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Here's why Jan O'Sullivan's schools plan could spark a BIG row in government

Analysis: The politics behind today’s news on changes to schools’ admissions policy.

Image: Shutterstock/Dave Clark Digital Photo

THIS MORNING, EDUCATION Minister Jan O’Sullivan made clear her intention to push though legislation on schools’ admissions policy before the general election.

The new law, combined with regulations, would place a 10 per cent cap on places reserved for the children of past pupils in Irish schools. The new policy continue the fairly radical overhaul of the education system by Labour during the course of this government.

The bulk of this work was overseen by O’Sullivan’s predecessor, Ruairí Quinn, whom she replaced last summer. In 2013, Quinn proposed a 25 per cent cap on admissions for children whose parents were past pupils, a measure which sparked considerable unease in the Taoiseach’s department.

In his excellent book, An Education, Quinn’s former advisor John Walshe recalls the strain it put on coalition relations, writing about how a memo to cabinet was pulled from the agenda, infuriating Quinn who eventually got a draft version of his bill approved by ministers before he left office.

Intriguingly, Walshe also writes of how Enda Kenny’s chief of staff, Mark Kennelly, had told him that the enrolment policy was part of Quinn’s ‘secularist agenda’.

“Department officials were concerned that such a view would seriously be entertained by such a senior adviser who is so close to the head of government,” Walshe says of that period in mid-2103.

This morning in the Irish Independent, where he was formerly education correspondent, Walshe writes that O’Sullivan’s announcement, which goes much further than Quinn’s, will set off “the most almighty row between Labour and Fine Gael”.

O’Sullivan is slightly more reserved, noting that a ‘lively debate” is sure to take place over the coming weeks.

Here’s the politics bit

That will be particularly true in political circles where the reality here is that both parties are playing to their base.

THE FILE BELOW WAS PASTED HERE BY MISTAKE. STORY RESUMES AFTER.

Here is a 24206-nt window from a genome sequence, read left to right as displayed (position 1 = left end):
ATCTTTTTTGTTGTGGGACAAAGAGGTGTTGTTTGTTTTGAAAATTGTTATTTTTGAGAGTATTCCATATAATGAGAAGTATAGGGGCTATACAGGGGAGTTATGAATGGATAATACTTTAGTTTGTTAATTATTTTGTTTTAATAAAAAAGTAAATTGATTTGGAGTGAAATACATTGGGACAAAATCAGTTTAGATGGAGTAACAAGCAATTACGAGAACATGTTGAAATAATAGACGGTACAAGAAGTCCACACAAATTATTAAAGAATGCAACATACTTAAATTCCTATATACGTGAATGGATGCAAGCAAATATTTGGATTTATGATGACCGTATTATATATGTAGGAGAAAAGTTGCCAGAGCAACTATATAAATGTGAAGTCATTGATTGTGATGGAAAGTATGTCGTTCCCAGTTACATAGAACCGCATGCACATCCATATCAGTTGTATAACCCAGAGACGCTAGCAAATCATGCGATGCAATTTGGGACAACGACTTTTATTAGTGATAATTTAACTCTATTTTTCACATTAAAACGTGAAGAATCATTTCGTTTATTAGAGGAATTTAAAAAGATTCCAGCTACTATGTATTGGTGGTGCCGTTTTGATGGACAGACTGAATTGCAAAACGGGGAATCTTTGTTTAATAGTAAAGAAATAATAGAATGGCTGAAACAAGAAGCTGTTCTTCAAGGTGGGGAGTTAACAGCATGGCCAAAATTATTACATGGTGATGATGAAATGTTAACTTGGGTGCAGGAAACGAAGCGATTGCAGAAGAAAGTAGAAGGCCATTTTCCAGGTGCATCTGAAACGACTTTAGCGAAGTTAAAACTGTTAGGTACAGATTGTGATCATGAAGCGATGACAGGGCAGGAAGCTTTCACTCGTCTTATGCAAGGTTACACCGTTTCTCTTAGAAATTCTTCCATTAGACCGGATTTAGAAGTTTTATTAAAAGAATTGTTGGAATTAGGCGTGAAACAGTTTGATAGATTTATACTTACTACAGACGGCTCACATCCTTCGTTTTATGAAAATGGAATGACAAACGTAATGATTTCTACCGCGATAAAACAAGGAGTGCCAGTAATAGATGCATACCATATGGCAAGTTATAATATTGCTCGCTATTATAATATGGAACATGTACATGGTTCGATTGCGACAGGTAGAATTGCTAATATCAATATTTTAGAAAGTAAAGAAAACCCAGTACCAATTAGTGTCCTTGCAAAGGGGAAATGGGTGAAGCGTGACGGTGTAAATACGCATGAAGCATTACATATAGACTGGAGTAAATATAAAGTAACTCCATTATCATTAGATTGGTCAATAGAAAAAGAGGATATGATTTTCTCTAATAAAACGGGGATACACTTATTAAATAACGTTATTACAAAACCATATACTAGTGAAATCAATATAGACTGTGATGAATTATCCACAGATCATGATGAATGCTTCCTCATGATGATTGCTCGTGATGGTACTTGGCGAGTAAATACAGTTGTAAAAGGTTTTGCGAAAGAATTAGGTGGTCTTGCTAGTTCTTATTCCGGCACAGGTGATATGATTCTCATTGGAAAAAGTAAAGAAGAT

Fine Gael has a sizeable amount of support from those parents whose children attend fee-paying schools. Representatives from the private school sector are also sure to make its views known to Fine Gael politicians, some of whom may be past pupils, in their constituencies.

Already this morning, Fine Gael councillor Neale Richmond told RTÉ Radio he was “disappointed” with the proposals put forward by O’Sullivan noting that it’s “good to keep families together in all schools”. But Richmond, who attended a fee-paying school and hopes to run in Dublin Rathdown in the general election, was making his comments in the knowledge that he sure to be lobbied by his constituents on this issue.

Labour, meanwhile, is all about ensuring fairness and equality in the schools admissions policy. Beyond the parents rule, the legislation will also require schools to explicitly state that they will not discriminate on the grounds of sexual orientation, disability, race, special educational needs or against Travellers.

This plays well to traditional supporters of the Labour party which, whatever about the other criticisms of its role in government, has had big wins on social issues over the past four years.

Labour will be further buoyed by support from teachers’ unions which are even currently in dispute with O’Sullivan like ASTI. Its president Philip Irwin said this morning that “on the face of it” there doesn’t seem to be “huge difficulty” with what’s being proposed.

Richmond suggested that Walshe’s view – that this could spark a huge row in the coalition – is “a bit dramatic”. But Walshe knows what he’s talking about when it comes to education and, having been on the inside of this government for three years, the politics of education.

Everyone in government is keen to keep a lid on any simmering rows between now and the next general election, but this one has the potential to bubble over.

That’s why you shouldn’t be surprised if O’Sullivan’s ambition to have this all done by the summer does not come to fruition and this becomes another piece of government legislation that gets long-fingered.

Read: Schools will have to cap the number of past pupils’ children they admit

Poll: Should schools be allowed give preference to children of past pupils?

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About the author:

Hugh O'Connell

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